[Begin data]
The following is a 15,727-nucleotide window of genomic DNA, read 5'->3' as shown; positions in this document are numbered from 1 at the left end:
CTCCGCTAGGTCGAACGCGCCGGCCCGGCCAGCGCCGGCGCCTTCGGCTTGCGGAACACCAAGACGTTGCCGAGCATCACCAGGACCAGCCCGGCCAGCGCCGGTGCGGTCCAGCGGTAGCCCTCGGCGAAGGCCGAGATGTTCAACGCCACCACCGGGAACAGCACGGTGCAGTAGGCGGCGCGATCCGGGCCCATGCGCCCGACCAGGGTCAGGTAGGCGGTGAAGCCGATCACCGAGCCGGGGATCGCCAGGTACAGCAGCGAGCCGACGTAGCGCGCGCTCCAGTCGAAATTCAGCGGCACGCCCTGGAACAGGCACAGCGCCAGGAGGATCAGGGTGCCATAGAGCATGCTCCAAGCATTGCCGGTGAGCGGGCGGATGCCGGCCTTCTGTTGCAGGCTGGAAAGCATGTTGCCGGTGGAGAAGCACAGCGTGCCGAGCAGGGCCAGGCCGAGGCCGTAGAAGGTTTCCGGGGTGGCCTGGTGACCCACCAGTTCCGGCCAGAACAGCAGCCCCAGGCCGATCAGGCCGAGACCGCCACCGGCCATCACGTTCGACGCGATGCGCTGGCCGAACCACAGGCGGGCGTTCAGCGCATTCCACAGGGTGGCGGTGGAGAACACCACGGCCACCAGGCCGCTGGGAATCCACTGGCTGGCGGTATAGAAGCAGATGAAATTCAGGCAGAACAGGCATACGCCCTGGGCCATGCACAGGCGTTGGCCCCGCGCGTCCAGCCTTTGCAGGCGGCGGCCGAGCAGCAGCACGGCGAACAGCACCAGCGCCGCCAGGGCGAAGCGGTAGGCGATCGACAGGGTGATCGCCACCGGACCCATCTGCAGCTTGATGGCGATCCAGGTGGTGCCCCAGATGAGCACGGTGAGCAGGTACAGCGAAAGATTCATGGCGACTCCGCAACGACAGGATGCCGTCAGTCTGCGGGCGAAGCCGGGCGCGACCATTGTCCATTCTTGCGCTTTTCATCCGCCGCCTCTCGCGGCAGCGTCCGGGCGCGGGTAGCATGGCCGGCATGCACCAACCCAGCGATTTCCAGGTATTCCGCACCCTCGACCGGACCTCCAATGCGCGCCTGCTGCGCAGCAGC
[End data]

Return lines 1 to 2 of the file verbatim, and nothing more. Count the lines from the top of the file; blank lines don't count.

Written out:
The following is a 15,727-nucleotide window of genomic DNA, read 5'->3' as shown; positions in this document are numbered from 1 at the left end:
CTCCGCTAGGTCGAACGCGCCGGCCCGGCCAGCGCCGGCGCCTTCGGCTTGCGGAACACCAAGACGTTGCCGAGCATCACCAGGACCAGCCCGGCCAGCGCCGGTGCGGTCCAGCGGTAGCCCTCGGCGAAGGCCGAGATGTTCAACGCCACCACCGGGAACAGCACGGTGCAGTAGGCGGCGCGATCCGGGCCCATGCGCCCGACCAGGGTCAGGTAGGCGGTGAAGCCGATCACCGAGCCGGGGATCGCCAGGTACAGCAGCGAGCCGACGTAGCGCGCGCTCCAGTCGAAATTCAGCGGCACGCCCTGGAACAGGCACAGCGCCAGGAGGATCAGGGTGCCATAGAGCATGCTCCAAGCATTGCCGGTGAGCGGGCGGATGCCGGCCTTCTGTTGCAGGCTGGAAAGCATGTTGCCGGTGGAGAAGCACAGCGTGCCGAGCAGGGCCAGGCCGAGGCCGTAGAAGGTTTCCGGGGTGGCCTGGTGACCCACCAGTTCCGGCCAGAACAGCAGCCCCAGGCCGATCAGGCCGAGACCGCCACCGGCCATCACGTTCGACGCGATGCGCTGGCCGAACCACAGGCGGGCGTTCAGCGCATTCCACAGGGTGGCGGTGGAGAACACCACGGCCACCAGGCCGCTGGGAATCCACTGGCTGGCGGTATAGAAGCAGATGAAATTCAGGCAGAACAGGCATACGCCCTGGGCCATGCACAGGCGTTGGCCCCGCGCGTCCAGCCTTTGCAGGCGGCGGCCGAGCAGCAGCACGGCGAACAGCACCAGCGCCGCCAGGGCGAAGCGGTAGGCGATCGACAGGGTGATCGCCACCGGACCCATCTGCAGCTTGATGGCGATCCAGGTGGTGCCCCAGATGAGCACGGTGAGCAGGTACAGCGAAAGATTCATGGCGACTCCGCAACGACAGGATGCCGTCAGTCTGCGGGCGAAGCCGGGCGCGACCATTGTCCATTCTTGCGCTTTTCATCCGCCGCCTCTCGCGGCAGCGTCCGGGCGCGGGTAGCATGGCCGGCATGCACCAACCCAGCGATTTCCAGGTATTCCGCACCCTCGACCGGACCTCCAATGCGCGCCTGCTGCGCAGCAGC